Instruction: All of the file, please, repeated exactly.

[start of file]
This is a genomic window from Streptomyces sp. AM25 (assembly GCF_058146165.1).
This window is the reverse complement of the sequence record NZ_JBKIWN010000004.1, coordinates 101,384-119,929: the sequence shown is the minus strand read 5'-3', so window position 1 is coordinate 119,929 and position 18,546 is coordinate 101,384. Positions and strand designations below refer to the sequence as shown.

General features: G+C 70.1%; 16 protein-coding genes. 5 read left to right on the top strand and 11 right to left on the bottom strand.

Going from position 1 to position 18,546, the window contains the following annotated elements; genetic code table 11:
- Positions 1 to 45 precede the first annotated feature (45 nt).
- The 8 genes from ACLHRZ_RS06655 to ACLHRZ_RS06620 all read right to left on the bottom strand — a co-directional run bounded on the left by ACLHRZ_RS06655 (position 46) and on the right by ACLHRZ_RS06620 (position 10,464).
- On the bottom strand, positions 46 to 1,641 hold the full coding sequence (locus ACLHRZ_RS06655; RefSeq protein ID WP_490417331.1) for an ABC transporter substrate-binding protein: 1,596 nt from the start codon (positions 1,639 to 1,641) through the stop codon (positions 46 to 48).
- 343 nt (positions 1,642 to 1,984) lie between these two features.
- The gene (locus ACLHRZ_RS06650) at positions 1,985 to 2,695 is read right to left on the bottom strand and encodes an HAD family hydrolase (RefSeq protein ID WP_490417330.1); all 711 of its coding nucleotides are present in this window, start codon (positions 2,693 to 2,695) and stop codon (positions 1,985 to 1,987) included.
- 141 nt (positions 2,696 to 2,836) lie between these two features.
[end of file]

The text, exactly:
This is a genomic window from Streptomyces sp. AM25 (assembly GCF_058146165.1).
This window is the reverse complement of the sequence record NZ_JBKIWN010000004.1, coordinates 101,384-119,929: the sequence shown is the minus strand read 5'-3', so window position 1 is coordinate 119,929 and position 18,546 is coordinate 101,384. Positions and strand designations below refer to the sequence as shown.

General features: G+C 70.1%; 16 protein-coding genes. 5 read left to right on the top strand and 11 right to left on the bottom strand.

Going from position 1 to position 18,546, the window contains the following annotated elements; genetic code table 11:
- Positions 1 to 45 precede the first annotated feature (45 nt).
- The 8 genes from ACLHRZ_RS06655 to ACLHRZ_RS06620 all read right to left on the bottom strand — a co-directional run bounded on the left by ACLHRZ_RS06655 (position 46) and on the right by ACLHRZ_RS06620 (position 10,464).
- On the bottom strand, positions 46 to 1,641 hold the full coding sequence (locus ACLHRZ_RS06655; RefSeq protein ID WP_490417331.1) for an ABC transporter substrate-binding protein: 1,596 nt from the start codon (positions 1,639 to 1,641) through the stop codon (positions 46 to 48).
- 343 nt (positions 1,642 to 1,984) lie between these two features.
- The gene (locus ACLHRZ_RS06650) at positions 1,985 to 2,695 is read right to left on the bottom strand and encodes an HAD family hydrolase (RefSeq protein ID WP_490417330.1); all 711 of its coding nucleotides are present in this window, start codon (positions 2,693 to 2,695) and stop codon (positions 1,985 to 1,987) included.
- 141 nt (positions 2,696 to 2,836) lie between these two features.